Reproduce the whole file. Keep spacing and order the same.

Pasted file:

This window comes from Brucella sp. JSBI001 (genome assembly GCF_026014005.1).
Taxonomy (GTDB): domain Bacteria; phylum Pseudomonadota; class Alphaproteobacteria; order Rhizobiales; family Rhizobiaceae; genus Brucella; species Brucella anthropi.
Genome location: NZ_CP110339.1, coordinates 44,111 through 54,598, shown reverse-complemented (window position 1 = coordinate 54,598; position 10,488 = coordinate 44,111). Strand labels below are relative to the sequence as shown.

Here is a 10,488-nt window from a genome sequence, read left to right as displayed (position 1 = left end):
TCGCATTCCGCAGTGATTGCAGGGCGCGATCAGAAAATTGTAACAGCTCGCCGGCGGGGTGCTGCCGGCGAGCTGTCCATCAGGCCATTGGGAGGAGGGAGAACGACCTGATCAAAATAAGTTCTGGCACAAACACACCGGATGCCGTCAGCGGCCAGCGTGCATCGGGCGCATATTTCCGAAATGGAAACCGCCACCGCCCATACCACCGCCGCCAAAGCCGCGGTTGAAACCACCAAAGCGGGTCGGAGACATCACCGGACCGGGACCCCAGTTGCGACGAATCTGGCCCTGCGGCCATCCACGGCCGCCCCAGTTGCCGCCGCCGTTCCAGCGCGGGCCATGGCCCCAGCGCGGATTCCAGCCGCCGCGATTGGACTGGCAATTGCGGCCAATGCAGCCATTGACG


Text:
This window comes from Brucella sp. JSBI001 (genome assembly GCF_026014005.1).
Taxonomy (GTDB): domain Bacteria; phylum Pseudomonadota; class Alphaproteobacteria; order Rhizobiales; family Rhizobiaceae; genus Brucella; species Brucella anthropi.
Genome location: NZ_CP110339.1, coordinates 44,111 through 54,598, shown reverse-complemented (window position 1 = coordinate 54,598; position 10,488 = coordinate 44,111). Strand labels below are relative to the sequence as shown.

Here is a 10,488-nt window from a genome sequence, read left to right as displayed (position 1 = left end):
TCGCATTCCGCAGTGATTGCAGGGCGCGATCAGAAAATTGTAACAGCTCGCCGGCGGGGTGCTGCCGGCGAGCTGTCCATCAGGCCATTGGGAGGAGGGAGAACGACCTGATCAAAATAAGTTCTGGCACAAACACACCGGATGCCGTCAGCGGCCAGCGTGCATCGGGCGCATATTTCCGAAATGGAAACCGCCACCGCCCATACCACCGCCGCCAAAGCCGCGGTTGAAACCACCAAAGCGGGTCGGAGACATCACCGGACCGGGACCCCAGTTGCGACGAATCTGGCCCTGCGGCCATCCACGGCCGCCCCAGTTGCCGCCGCCGTTCCAGCGCGGGCCATGGCCCCAGCGCGGATTCCAGCCGCCGCGATTGGACTGGCAATTGCGGCCAATGCAGCCATTGACG